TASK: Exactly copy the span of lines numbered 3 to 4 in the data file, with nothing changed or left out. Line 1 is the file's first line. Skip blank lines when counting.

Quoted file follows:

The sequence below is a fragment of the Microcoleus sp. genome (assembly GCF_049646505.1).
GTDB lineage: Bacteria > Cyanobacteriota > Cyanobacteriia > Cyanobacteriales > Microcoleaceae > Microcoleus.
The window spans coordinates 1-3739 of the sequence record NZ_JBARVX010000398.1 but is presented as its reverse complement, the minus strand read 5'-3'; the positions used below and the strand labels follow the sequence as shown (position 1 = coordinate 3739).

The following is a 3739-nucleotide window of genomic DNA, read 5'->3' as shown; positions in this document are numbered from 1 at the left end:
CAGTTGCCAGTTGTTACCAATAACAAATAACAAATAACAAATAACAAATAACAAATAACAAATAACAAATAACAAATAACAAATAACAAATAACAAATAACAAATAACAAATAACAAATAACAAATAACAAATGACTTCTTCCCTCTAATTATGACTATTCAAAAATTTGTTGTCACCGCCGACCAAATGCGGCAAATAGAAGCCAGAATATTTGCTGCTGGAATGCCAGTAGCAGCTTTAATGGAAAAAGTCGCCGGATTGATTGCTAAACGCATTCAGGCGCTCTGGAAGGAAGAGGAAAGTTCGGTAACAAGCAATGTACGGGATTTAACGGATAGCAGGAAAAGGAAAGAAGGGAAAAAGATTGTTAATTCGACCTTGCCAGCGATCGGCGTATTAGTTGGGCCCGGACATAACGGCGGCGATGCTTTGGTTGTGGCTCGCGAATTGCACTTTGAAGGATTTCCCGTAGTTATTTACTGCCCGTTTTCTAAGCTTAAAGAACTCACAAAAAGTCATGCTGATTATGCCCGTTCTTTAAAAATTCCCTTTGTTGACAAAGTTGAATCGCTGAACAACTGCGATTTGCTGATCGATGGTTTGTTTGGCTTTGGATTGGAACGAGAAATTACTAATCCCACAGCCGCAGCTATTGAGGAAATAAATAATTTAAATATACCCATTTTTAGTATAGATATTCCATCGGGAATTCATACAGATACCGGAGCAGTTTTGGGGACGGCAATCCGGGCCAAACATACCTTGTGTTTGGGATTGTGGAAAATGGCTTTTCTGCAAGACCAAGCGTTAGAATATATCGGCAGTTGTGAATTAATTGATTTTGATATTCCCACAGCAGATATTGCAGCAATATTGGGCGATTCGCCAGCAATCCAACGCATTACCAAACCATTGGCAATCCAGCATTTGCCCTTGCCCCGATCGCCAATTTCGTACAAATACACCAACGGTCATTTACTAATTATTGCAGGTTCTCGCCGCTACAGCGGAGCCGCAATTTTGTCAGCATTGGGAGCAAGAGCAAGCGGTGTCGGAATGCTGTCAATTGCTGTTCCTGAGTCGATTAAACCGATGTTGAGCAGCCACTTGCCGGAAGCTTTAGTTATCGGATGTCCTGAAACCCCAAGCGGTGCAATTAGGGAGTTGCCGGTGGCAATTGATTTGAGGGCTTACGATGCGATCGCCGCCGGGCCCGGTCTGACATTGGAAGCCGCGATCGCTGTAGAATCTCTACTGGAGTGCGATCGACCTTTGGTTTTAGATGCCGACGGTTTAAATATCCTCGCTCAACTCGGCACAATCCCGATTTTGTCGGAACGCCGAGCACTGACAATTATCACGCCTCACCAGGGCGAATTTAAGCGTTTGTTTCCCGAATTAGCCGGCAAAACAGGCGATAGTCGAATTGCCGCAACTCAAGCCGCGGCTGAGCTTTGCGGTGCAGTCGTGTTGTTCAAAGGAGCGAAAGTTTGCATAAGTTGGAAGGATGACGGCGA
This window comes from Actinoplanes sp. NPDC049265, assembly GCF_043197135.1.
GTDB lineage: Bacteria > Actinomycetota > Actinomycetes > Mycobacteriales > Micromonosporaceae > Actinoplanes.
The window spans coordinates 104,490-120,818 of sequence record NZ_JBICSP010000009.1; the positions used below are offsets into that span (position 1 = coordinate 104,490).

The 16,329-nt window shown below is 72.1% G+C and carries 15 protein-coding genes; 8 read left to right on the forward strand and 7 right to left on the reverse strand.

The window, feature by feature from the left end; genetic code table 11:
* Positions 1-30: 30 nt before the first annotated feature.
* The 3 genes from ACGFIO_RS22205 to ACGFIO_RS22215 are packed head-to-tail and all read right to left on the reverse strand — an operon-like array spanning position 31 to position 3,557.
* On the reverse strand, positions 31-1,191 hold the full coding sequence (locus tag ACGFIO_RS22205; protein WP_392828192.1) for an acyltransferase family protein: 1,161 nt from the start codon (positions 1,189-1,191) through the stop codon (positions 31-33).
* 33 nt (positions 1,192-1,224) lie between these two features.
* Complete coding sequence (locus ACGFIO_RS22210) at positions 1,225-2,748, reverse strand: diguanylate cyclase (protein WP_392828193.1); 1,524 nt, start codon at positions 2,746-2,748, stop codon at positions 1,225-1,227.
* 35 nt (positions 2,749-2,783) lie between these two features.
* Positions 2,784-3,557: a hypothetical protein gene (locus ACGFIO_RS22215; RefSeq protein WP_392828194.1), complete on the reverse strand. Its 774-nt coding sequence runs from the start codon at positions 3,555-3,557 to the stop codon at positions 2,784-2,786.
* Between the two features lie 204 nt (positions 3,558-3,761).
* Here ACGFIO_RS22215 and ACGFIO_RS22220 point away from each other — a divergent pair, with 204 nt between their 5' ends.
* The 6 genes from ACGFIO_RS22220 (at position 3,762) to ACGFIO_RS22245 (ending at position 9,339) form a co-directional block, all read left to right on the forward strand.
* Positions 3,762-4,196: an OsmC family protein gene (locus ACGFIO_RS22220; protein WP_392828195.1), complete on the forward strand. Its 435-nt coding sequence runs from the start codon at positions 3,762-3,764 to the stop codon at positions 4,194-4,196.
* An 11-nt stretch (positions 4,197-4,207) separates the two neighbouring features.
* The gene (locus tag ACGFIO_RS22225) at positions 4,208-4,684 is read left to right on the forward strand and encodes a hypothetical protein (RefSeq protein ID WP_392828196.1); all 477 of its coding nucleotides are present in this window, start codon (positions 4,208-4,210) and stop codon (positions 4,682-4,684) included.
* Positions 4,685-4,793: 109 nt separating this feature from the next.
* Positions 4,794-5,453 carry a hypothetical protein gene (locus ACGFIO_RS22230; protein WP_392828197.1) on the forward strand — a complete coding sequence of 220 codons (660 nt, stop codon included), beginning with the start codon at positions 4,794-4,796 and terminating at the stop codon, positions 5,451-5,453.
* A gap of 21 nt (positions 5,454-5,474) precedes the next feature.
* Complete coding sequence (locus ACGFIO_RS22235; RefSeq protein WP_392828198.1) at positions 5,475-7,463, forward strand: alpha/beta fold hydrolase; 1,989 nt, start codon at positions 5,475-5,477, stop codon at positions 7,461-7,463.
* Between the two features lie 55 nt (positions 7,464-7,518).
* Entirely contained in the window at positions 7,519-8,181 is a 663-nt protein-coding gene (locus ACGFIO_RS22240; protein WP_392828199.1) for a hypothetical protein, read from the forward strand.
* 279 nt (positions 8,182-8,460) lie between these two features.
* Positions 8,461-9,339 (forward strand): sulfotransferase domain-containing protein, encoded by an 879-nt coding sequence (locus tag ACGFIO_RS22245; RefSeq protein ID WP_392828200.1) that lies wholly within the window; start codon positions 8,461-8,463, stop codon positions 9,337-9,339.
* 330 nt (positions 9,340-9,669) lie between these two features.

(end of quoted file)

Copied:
The window spans coordinates 1-3739 of the sequence record NZ_JBARVX010000398.1 but is presented as its reverse complement, the minus strand read 5'-3'; the positions used below and the strand labels follow the sequence as shown (position 1 = coordinate 3739).

The following is a 3739-nucleotide window of genomic DNA, read 5'->3' as shown; positions in this document are numbered from 1 at the left end: